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When Do The Police Have To Read You Your Rights

Miranda Rights

In the case of Miranda v. Arizona the U.S. Supreme Court decided that a criminal defendant is entitled to be informed about his right against self incrimination as well as his right to an attorney before law enforcement could conduct a custodial interrogation. These rights became known as the defendant’s Miranda Rights.


As stated above Miranda Rights only need to be read during a custodial interrogation. But what is a custodial interrogation? This is a difficult question that the courts have had trouble dealing with. If a defendant is pulled over by the police for a traffic stop he is clearly not in custody for purpose of Miranda. This is because requiring law enforcement to read every person their Miranda rights before questioning them in case they said something incriminating would be unduly burdensome to the police. On the other hand when a defendant is arrested and put in the back of the police car he is clearly in custody for purpose of Miranda. However in between those two circumstances the law is very unclear.

One of my first experiences in dealing with Miranda as an attorney was a DUI case. While the police were investigating my client for DUI they decided to perform some Field Sobriety Exercises on the side of the road. After the defendant performed those exercises near perfection the police asked the defendant if he had smoked any cannabis, to which the defendant admitted he did. The question was whether the officer detaining the defendant to perform Field Sobriety meant the defendant was in custody. Unfortunately during my research I found where courts have ruled that requiring defendant’s to perform field sobriety exercises did not render the defendant in custody for purposes of Miranda.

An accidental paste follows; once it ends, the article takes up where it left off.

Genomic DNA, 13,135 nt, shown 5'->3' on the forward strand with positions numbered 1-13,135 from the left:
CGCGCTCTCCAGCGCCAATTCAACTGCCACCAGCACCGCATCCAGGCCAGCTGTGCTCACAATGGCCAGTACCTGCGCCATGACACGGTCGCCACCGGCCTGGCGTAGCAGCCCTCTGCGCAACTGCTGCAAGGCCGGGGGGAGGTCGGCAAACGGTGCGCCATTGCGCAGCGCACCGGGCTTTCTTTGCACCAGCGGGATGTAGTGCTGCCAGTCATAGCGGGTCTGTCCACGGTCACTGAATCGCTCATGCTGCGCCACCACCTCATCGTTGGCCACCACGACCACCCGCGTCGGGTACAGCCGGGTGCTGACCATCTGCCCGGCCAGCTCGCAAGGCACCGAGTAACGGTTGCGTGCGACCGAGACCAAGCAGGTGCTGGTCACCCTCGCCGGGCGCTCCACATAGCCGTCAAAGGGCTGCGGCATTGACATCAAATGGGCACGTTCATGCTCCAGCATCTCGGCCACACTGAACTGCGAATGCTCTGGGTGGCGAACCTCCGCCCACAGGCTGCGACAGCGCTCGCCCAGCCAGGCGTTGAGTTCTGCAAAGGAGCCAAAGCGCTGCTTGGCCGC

There are two main parts that courts look at in deciding whether a defendant’s right against self incrimination has been violated during an interrogation. First is whether or not the defendant was actually asked a question. A question is essentially any statement made by the police that is likely to elicit an incriminating statement.

The second is whether or not the police were eliciting testimonial evidence. This is because the right against self incrimination has been limited to testimonial evidence. Law enforcement can require that you give samples of your breath, DNA, and fingerprints without violating your rights because they are considered physical evidence, and not testimonial. Also the characteristics in your voice like slurred speech has also been considered not to be testimonial evidence.


There has long been a myth that if the police did not read a defendant their rights then the case gets thrown out. This is far from the truth. If law enforcement violates a defendant’s rights as set out in Miranda v. Arizona then the court will exclude the statements that the defendant made to law enforcement from being admitted as evidence.